Chukotka Autonomous Okrug

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Chukotka Autonomous Okrug
Чукотский автономный округ (Russian)
—  Autonomous okrug  —


Coat of arms
Anthem: Anthem of Chukotka Autonomous Okrug[1]
Coordinates: Lua error in package.lua at line 80: module 'strict' not found.
Political status
Country Russia
Federal district Far Eastern[2]
Economic region Far Eastern[3]
Established December 10, 1930[4]
Administrative center Anadyr[5]
Government (as of April 2015)
 • Governor[7] Roman Kopin[6]
 • Legislature Duma[8]
Area (as of the 2002 Census)[9]
 • Total 737,700 km2 (284,800 sq mi)
Area rank 7th
Population (2010 Census)[10]
 • Total 50,526
 • Rank 82nd
 • Density[11] 0.07/km2 (0.18/sq mi)
 • Urban 64.8%
 • Rural 35.2%
Population (January 2015 est.)
 • Total 50,540[12]
Time zone(s) PETT (UTC+12:00)[13]
ISO 3166-2 RU-CHU
License plates 87
Official languages Russian[14]
Official website

Chukotka Autonomous Okrug (Russian: Чуко́тский автоно́мный о́круг, tr. Chukotsky avtonomny okrug; IPA: [tɕʊˈkotskʲɪj ɐftɐˈnomnɨj ˈokrʊk]; Chukchi: Чукоткакэн автономныкэн округ, Chukotkaken avtonomnyken okrug) or Chukotka (Чуко́тка) is a federal subject of Russia (an autonomous okrug) located in the Russian Far East. The population was recorded at 50,526 in the 2010 Census.[10]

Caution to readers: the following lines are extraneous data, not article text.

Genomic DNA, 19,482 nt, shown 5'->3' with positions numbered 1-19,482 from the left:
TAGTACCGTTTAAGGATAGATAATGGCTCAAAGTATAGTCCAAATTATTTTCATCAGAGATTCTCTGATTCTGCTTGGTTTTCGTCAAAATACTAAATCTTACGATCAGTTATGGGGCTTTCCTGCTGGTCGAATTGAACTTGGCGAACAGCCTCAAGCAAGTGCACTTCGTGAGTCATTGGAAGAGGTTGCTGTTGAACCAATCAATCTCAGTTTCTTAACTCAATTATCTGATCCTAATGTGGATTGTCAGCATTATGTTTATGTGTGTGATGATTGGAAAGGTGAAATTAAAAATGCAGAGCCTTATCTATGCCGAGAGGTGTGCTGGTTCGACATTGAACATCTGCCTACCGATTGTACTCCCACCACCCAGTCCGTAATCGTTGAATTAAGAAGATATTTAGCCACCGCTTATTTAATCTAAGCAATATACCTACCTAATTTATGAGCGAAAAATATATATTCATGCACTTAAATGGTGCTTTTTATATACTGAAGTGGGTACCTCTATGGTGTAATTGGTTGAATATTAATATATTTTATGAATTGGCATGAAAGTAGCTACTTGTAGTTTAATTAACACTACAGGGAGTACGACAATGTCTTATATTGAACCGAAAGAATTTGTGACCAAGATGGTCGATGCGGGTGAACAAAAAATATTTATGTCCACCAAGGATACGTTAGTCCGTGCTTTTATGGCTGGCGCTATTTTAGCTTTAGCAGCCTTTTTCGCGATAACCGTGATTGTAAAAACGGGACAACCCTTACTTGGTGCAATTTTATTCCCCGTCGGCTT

The autonomous okrug's surface area is 737,700 square kilometers (284,800 sq mi). The principal town and the administrative center is Anadyr. The region is the most northeasterly region of Russia and, since the sale of Alaska to the United States, has been the only part of Russia lying partially in the Western Hemisphere (east of the 180th meridian).

Elgygytgyn Lake, an impact crater lake, is located in Chukotka, as is the village of Uelen, the closest substantial Russian settlement to the United States.


Desolate wilderness of far northern Chukotka

Chukotka is bordered in the north by the Chukchi Sea and the East Siberian Sea, which are part of the Arctic Ocean; in the east by the Bering Strait and the Bering Sea, part of the Pacific Ocean; in the south by Kamchatka Krai and Magadan Oblast; and in the west by the Sakha Republic. The Chukchi Peninsula projects eastward forming the Bering Strait between Russia and Alaska, and encloses the north side of the Gulf of Anadyr. The peninsula's easternmost point, Cape Dezhnev, is also the easternmost point of mainland Russia.

Ecologically, Chukotka can be divided into three distinct areas: the northern Arctic desert, the central tundra, and the taiga in the south. About half of its area is above the Arctic Circle. This area is very mountainous, containing the Chukotsky Mountains and the Anadyr Range.

Chukotka's rivers spring from its northern and central mountains. The major rivers are:

The largest lakes are Lake Krasnoye, west of Anadyr, and El'gygytgyn Lake in central Chukotka.